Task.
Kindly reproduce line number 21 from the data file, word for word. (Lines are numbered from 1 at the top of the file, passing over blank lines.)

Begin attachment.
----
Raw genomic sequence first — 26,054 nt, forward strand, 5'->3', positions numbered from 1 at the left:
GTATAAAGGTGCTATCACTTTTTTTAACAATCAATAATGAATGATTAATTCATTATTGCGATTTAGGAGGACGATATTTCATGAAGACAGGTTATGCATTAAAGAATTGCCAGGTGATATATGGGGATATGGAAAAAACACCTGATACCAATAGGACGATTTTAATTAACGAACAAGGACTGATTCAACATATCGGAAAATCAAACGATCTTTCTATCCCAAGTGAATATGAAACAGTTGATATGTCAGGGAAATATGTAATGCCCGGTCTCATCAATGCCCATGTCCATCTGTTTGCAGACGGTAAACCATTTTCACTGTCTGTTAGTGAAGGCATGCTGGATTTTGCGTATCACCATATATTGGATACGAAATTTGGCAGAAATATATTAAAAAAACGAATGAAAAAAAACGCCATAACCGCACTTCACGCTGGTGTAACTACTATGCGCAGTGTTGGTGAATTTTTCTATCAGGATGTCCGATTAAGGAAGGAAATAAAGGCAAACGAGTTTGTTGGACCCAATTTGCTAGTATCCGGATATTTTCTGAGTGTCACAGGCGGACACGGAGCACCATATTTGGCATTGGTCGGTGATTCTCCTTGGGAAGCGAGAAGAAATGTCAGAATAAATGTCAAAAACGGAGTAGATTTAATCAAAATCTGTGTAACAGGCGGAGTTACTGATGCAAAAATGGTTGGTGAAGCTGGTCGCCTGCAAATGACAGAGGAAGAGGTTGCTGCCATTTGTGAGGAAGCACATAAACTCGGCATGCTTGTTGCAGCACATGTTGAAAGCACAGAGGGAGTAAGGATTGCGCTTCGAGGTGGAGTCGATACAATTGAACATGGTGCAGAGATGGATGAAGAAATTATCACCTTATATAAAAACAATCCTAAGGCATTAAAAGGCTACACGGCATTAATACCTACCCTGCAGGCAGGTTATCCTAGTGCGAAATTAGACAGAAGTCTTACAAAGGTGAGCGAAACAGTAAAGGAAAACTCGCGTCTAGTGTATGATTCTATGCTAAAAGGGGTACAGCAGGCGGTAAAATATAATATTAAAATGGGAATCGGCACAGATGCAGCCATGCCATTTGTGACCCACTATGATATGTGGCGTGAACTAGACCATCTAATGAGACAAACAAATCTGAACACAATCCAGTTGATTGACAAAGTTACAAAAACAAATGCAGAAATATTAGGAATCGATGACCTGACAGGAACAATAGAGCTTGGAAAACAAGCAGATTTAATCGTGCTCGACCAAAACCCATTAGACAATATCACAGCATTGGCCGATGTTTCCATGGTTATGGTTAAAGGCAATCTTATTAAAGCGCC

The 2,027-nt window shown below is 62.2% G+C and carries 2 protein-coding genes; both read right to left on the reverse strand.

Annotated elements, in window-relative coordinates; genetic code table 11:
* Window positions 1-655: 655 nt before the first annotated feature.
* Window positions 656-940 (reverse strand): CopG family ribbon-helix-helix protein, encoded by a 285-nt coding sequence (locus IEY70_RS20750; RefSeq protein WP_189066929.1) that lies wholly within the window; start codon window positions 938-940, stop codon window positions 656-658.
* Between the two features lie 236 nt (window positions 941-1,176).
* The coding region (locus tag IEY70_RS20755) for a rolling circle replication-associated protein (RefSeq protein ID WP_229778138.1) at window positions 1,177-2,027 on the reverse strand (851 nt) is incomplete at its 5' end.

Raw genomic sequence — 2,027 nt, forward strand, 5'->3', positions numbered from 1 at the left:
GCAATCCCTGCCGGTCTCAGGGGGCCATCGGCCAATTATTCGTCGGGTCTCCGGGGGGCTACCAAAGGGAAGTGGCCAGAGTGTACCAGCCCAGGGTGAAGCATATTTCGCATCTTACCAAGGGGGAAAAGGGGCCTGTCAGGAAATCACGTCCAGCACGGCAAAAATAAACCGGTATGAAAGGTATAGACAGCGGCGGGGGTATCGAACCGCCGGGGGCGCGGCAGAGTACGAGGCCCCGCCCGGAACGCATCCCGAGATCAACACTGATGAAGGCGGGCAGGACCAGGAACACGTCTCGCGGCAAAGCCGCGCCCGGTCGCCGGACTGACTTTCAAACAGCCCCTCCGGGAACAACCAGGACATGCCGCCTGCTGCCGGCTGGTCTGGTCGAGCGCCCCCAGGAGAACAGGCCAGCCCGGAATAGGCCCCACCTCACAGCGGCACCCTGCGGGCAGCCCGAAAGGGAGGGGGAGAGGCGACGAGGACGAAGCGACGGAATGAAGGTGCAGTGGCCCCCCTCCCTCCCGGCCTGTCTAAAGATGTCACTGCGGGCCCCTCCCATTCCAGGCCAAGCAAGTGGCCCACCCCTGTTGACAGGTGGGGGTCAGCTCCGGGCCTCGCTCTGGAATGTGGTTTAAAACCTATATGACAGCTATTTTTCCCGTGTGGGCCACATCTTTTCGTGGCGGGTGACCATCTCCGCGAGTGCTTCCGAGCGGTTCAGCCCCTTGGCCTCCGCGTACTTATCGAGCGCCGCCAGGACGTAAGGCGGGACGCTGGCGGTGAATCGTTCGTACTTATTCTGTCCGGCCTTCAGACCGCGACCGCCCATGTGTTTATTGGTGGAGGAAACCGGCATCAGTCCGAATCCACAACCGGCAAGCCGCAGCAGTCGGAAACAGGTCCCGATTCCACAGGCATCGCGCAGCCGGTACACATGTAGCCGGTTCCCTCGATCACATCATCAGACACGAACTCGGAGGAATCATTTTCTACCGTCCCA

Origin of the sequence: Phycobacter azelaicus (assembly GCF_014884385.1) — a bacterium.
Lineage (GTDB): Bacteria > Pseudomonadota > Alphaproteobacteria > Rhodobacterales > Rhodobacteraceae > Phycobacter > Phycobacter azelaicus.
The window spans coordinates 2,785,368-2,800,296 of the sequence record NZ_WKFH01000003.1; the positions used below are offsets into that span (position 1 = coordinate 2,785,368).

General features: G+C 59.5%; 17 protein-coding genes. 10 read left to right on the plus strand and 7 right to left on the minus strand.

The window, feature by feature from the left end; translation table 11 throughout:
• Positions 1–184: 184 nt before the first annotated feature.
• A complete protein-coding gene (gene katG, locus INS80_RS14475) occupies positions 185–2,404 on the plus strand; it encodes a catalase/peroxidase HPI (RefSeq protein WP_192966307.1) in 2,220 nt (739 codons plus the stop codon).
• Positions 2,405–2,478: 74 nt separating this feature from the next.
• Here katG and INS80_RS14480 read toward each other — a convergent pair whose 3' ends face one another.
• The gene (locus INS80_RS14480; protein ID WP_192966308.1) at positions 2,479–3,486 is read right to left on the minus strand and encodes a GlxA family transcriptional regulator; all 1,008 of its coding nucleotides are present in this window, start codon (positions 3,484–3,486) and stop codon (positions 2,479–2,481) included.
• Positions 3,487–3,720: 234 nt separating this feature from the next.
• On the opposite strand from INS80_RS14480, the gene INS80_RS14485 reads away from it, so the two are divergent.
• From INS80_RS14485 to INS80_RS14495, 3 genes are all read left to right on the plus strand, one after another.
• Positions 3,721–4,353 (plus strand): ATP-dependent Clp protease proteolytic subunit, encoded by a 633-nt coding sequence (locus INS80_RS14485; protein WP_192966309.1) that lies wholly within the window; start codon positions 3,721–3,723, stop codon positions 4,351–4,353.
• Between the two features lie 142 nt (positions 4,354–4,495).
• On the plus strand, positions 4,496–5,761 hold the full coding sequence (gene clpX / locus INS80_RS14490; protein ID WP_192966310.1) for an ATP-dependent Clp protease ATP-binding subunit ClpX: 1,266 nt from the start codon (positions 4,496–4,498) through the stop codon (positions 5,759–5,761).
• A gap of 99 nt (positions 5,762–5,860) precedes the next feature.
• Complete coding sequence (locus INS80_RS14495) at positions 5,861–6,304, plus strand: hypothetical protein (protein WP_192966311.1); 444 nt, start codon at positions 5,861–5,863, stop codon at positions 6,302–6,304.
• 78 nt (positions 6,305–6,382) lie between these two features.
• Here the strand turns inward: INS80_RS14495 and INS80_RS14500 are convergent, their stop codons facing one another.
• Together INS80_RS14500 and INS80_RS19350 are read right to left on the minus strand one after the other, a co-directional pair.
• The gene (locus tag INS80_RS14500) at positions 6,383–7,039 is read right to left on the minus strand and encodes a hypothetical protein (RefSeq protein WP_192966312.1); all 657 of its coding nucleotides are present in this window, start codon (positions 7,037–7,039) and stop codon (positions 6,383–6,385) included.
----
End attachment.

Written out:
• Positions 3,487–3,720: 234 nt separating this feature from the next.